What does competent diversity look like within the intelligence community? And what can the national security community do to ensure it’s attracting not just talent – but the right talent – to its workforce? Those are some of the questions #NatSecGirlSquad is looking to address as it empowers workers and advises government stakeholders on the challenges of hiring and retention.
ClearanceJobs spent some time chatting with Maggie Feldman-Piltch, the managing director of unicorn strategies and the founder of #NatSecGirlSquad, a professional development and advisory organization committed to increasing competent diversity in national security and defense careers.
“Everything we do is focused on building and supporting competent diversity in national security and defense,” said Feldman-Piltch. “So, as you can probably guess from our name, we certainly focus a great deal on programming and services related to women in the field, but membership, and our events, our conference – everything we do is really truly open to anybody who recognizes, like we do, that at the core of every national security challenge at the core of every national security problem is really a people problem.”
“For us, when we think about national security, at the core of every challenge – it’s really about diversity, and competent diversity,” said Feldman-Piltch. “Everything we do is really focused on building and supporting competent diversity. We have a professional development community of about 20,000 people that we engage with on a monthly basis, that does everything from what maybe some people would consider your traditional union, to professional development opportunities.
Feldman-Piltch noted #NatSecGirlSquad thinks about their work in three key areas:
- Building expertise.
- Building confidence in that expertise
- Building institutional, sustainable, repeatable change within the government and national security community.
“I think while we might be new to a lot of the ClearanceJobs community, we may have been lurking in the background, and they just didn’t know it yet,” noted Feldman-Piltch.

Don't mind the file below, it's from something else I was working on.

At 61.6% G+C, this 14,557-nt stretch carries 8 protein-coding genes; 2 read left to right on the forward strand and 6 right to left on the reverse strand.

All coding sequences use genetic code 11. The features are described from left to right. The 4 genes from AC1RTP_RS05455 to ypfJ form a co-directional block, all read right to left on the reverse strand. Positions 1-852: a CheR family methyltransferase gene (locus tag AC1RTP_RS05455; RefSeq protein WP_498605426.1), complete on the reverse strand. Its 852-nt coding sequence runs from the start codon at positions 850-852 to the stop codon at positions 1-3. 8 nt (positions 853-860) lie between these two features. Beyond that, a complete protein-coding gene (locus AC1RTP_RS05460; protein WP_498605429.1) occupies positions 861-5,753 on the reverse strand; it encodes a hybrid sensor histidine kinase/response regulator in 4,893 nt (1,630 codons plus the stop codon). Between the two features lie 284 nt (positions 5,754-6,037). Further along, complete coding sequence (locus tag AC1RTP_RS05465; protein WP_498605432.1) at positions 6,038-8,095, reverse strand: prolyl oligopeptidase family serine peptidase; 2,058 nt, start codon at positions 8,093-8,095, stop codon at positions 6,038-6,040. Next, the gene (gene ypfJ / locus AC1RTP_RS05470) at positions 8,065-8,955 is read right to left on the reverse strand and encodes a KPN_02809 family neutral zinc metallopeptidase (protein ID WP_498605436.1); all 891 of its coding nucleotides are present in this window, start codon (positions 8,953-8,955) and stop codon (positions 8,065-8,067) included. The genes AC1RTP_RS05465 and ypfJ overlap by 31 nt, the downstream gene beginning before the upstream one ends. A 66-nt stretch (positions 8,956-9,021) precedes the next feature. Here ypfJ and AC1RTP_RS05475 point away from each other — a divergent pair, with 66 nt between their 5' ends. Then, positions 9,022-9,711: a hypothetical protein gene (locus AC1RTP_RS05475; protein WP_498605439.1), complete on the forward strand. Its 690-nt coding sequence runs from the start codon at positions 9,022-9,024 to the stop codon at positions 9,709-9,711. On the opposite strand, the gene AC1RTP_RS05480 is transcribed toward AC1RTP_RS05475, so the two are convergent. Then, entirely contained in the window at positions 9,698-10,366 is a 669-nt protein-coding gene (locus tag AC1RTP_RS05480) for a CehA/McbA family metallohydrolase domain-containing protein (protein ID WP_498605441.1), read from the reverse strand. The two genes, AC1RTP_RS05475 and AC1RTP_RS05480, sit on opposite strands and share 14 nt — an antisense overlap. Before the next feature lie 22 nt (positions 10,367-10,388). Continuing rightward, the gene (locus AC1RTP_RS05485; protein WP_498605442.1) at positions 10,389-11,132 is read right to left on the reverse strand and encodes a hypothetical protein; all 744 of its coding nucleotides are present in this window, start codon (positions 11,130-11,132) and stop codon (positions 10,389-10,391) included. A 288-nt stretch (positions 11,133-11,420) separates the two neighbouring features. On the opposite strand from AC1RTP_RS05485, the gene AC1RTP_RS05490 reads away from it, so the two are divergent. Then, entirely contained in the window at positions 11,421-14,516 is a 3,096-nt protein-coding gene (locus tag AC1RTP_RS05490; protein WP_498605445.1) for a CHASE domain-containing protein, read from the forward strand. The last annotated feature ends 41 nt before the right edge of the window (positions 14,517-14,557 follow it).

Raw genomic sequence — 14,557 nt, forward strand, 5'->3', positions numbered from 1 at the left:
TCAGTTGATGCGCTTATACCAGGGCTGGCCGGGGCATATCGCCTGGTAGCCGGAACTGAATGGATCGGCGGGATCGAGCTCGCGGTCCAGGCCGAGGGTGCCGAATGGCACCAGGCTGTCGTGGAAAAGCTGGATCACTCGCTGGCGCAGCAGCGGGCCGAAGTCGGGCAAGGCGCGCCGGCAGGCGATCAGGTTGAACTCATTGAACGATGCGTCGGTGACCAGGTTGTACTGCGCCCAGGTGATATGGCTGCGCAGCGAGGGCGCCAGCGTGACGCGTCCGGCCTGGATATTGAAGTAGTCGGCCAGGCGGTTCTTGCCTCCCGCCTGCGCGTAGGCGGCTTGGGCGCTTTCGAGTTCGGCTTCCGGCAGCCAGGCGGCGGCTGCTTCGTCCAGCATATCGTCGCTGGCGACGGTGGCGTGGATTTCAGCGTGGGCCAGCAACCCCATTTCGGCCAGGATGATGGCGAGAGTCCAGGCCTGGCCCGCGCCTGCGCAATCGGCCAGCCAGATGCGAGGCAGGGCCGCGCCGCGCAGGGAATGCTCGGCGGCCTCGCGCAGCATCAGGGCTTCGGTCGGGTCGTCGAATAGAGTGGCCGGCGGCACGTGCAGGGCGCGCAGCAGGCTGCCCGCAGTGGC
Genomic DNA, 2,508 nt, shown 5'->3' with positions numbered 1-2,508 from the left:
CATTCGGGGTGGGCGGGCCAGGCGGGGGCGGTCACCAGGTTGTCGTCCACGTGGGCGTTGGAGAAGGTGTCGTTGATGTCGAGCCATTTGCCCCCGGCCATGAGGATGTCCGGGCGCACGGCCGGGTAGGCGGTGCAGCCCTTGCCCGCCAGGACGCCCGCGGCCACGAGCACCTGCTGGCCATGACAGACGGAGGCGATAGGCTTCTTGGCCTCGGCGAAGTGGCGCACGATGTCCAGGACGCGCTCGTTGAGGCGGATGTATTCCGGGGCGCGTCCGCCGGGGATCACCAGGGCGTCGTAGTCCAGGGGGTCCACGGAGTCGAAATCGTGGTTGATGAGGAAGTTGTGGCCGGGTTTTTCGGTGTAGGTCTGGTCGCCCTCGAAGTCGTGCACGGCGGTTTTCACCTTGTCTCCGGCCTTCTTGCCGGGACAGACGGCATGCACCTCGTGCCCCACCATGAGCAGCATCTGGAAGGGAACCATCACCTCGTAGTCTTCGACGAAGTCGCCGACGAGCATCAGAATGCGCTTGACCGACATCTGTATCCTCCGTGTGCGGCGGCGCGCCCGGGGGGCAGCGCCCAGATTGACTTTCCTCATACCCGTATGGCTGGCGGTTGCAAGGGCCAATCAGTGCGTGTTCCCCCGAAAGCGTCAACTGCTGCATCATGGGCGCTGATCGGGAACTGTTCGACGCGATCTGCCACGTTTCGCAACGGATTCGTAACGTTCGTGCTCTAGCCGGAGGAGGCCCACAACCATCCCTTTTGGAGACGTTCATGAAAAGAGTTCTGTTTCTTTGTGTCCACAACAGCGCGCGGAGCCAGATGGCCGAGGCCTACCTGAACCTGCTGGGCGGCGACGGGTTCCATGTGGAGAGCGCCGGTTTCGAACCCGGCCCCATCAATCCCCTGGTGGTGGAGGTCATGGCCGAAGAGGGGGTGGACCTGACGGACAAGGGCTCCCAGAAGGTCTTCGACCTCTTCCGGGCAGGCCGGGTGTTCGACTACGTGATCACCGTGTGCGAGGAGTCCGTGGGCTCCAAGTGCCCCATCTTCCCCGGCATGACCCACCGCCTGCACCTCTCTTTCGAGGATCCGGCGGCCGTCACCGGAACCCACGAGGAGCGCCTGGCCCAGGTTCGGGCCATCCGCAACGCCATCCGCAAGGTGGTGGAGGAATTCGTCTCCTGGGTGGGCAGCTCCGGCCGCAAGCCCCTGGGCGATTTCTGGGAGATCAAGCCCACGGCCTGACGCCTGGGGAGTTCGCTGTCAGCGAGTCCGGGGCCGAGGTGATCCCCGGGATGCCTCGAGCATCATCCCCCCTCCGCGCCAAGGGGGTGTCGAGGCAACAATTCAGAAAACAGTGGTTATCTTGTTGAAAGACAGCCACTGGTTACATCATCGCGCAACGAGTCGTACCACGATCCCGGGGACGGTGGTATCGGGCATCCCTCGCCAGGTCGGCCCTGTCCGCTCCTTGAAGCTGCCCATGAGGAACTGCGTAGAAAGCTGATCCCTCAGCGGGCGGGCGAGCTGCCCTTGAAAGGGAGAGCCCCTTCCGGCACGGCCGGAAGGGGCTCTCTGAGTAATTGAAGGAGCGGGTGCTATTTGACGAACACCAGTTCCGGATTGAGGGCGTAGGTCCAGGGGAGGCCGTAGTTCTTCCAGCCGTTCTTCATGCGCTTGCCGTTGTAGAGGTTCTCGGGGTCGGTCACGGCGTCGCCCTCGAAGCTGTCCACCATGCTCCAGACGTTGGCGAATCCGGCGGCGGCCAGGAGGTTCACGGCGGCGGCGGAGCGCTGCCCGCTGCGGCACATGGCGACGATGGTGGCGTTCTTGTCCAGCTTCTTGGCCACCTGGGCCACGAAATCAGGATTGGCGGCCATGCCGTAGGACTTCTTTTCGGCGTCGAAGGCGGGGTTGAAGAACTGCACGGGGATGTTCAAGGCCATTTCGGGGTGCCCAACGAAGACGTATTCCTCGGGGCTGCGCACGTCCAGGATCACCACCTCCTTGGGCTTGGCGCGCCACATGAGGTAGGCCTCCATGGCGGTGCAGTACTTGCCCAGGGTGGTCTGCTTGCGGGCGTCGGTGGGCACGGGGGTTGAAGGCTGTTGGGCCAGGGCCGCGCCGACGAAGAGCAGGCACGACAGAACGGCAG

When Feldman-Piltch founded #NatSecGirlSquad, it was in response to a need she had – to find the right resources to pursue and advance a career in national security.
“When I first started ,and even some days now, I don’t necessarily know what I’m doing or where I’m trying to go, or even what’s out there. So I started reaching out to other people for advice, for input, for guidance, and found that that nobody had all of the answers – which is fine – but everybody had some of the answers. And even more importantly, all of us had some of the same questions. So we sort of started building this informal network that grew and grew and grew.”
#NatSecGirlSquad is a member organization – everyone from students to executives can join the community, and men are also welcome to participate. In addition to their social media presence, annual conference and other events, #NatSecGirlSquad hosts an active listserv. For Feldman-Piltch, that’s just one way #NatSecGirlSquad is committed to meeting its audience where they’re at. She said that less than 20% of their community is active on social media – for those who don’t, or can’t, have a public web presence, the listserv provides a way to engage and participate.
Surveying the Community – What’s making or breaking your national security career?
To help put even more data behind its efforts to highlight the challenges and opportunities for women in national security careers, #NatSecGirlSquad is teaming up with Guidehouse to produce an IRB-approved survey about the challenges in pursuing and maintaining a national security career. The survey is open through November 18, and a preview of the results will be announced at the December conference, with a full report released in 2020.
The survey is one more step #NatSecGirlSquad is taking to engage and support its community. The focus is to get the right people to the table, to have the right conversations – getting more voices engaged, and making sure those diverse voices have their unique needs addressed – whether that’s questions about dress code, the security clearance process, or how to get your foot in the door of the federal hiring process.
“There is no shame in asking what you can do, or how you can be your best self to be the best version of yourself at work and do the best job,” said Feldman-Piltch. “These jobs are serious, these careers matter – the work we do matters and has real impact. And I really think it is #NatSecGirlSquad’s job and mission to enable and empower people to be their best selves, so that they can do their best work. And if that means having conversations about what you’re wearing and all of those things, then great. That’s what we’re doing.”